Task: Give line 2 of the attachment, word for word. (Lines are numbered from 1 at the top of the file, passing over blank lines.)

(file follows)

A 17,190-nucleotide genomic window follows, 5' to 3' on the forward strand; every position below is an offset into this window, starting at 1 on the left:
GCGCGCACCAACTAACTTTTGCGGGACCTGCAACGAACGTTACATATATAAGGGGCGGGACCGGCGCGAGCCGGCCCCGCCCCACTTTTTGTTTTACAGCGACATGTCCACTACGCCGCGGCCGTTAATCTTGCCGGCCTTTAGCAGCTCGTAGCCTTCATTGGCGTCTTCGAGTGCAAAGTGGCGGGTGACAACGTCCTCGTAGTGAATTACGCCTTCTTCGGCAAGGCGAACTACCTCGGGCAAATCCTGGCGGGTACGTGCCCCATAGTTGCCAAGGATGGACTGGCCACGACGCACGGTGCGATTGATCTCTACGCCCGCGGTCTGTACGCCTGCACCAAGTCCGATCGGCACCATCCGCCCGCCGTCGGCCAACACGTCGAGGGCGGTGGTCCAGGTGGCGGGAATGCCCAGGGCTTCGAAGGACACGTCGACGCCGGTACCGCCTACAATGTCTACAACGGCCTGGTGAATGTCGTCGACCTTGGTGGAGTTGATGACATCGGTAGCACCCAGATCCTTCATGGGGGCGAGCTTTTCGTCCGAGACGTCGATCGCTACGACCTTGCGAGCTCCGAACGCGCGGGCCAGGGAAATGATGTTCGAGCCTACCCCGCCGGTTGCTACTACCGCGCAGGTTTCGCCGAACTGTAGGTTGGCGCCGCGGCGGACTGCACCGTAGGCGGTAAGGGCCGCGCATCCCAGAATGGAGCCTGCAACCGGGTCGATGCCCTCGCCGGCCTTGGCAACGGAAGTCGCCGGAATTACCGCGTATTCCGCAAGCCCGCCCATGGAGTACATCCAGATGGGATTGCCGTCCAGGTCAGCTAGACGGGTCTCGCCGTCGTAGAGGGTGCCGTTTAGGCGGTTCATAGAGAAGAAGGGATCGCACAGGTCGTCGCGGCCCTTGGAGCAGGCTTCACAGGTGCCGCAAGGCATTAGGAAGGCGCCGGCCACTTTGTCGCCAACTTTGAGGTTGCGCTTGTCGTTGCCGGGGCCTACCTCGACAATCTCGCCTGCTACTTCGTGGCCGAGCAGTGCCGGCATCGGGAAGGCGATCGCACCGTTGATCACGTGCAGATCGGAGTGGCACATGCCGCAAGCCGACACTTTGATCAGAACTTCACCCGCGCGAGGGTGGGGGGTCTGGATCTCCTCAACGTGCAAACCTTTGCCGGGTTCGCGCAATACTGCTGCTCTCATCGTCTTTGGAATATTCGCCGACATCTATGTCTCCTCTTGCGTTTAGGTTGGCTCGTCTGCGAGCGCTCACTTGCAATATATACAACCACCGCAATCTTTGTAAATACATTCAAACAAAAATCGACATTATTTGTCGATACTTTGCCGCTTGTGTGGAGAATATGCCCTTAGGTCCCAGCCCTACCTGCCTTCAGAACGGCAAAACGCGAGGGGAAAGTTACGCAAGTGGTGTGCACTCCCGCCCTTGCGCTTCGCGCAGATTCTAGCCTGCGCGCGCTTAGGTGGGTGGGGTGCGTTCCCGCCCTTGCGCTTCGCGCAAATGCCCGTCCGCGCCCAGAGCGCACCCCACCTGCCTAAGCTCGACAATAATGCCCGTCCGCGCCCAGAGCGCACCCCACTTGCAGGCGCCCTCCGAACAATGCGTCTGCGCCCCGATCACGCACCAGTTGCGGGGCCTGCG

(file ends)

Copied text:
GCGCGCACCAACTAACTTTTGCGGGACCTGCAACGAACGTTACATATATAAGGGGCGGGACCGGCGCGAGCCGGCCCCGCCCCACTTTTTGTTTTACAGCGACATGTCCACTACGCCGCGGCCGTTAATCTTGCCGGCCTTTAGCAGCTCGTAGCCTTCATTGGCGTCTTCGAGTGCAAAGTGGCGGGTGACAACGTCCTCGTAGTGAATTACGCCTTCTTCGGCAAGGCGAACTACCTCGGGCAAATCCTGGCGGGTACGTGCCCCATAGTTGCCAAGGATGGACTGGCCACGACGCACGGTGCGATTGATCTCTACGCCCGCGGTCTGTACGCCTGCACCAAGTCCGATCGGCACCATCCGCCCGCCGTCGGCCAACACGTCGAGGGCGGTGGTCCAGGTGGCGGGAATGCCCAGGGCTTCGAAGGACACGTCGACGCCGGTACCGCCTACAATGTCTACAACGGCCTGGTGAATGTCGTCGACCTTGGTGGAGTTGATGACATCGGTAGCACCCAGATCCTTCATGGGGGCGAGCTTTTCGTCCGAGACGTCGATCGCTACGACCTTGCGAGCTCCGAACGCGCGGGCCAGGGAAATGATGTTCGAGCCTACCCCGCCGGTTGCTACTACCGCGCAGGTTTCGCCGAACTGTAGGTTGGCGCCGCGGCGGACTGCACCGTAGGCGGTAAGGGCCGCGCATCCCAGAATGGAGCCTGCAACCGGGTCGATGCCCTCGCCGGCCTTGGCAACGGAAGTCGCCGGAATTACCGCGTATTCCGCAAGCCCGCCCATGGAGTACATCCAGATGGGATTGCCGTCCAGGTCAGCTAGACGGGTCTCGCCGTCGTAGAGGGTGCCGTTTAGGCGGTTCATAGAGAAGAAGGGATCGCACAGGTCGTCGCGGCCCTTGGAGCAGGCTTCACAGGTGCCGCAAGGCATTAGGAAGGCGCCGGCCACTTTGTCGCCAACTTTGAGGTTGCGCTTGTCGTTGCCGGGGCCTACCTCGACAATCTCGCCTGCTACTTCGTGGCCGAGCAGTGCCGGCATCGGGAAGGCGATCGCACCGTTGATCACGTGCAGATCGGAGTGGCACATGCCGCAAGCCGACACTTTGATCAGAACTTCACCCGCGCGAGGGTGGGGGGTCTGGATCTCCTCAACGTGCAAACCTTTGCCGGGTTCGCGCAATACTGCTGCTCTCATCGTCTTTGGAATATTCGCCGACATCTATGTCTCCTCTTGCGTTTAGGTTGGCTCGTCTGCGAGCGCTCACTTGCAATATATACAACCACCGCAATCTTTGTAAATACATTCAAACAAAAATCGACATTATTTGTCGATACTTTGCCGCTTGTGTGGAGAATATGCCCTTAGGTCCCAGCCCTACCTGCCTTCAGAACGGCAAAACGCGAGGGGAAAGTTACGCAAGTGGTGTGCACTCCCGCCCTTGCGCTTCGCGCAGATTCTAGCCTGCGCGCGCTTAGGTGGGTGGGGTGCGTTCCCGCCCTTGCGCTTCGCGCAAATGCCCGTCCGCGCCCAGAGCGCACCCCACCTGCCTAAGCTCGACAATAATGCCCGTCCGCGCCCAGAGCGCACCCCACTTGCAGGCGCCCTCCGAACAATGCGTCTGCGCCCCGATCACGCACCAGTTGCGGGGCCTGCG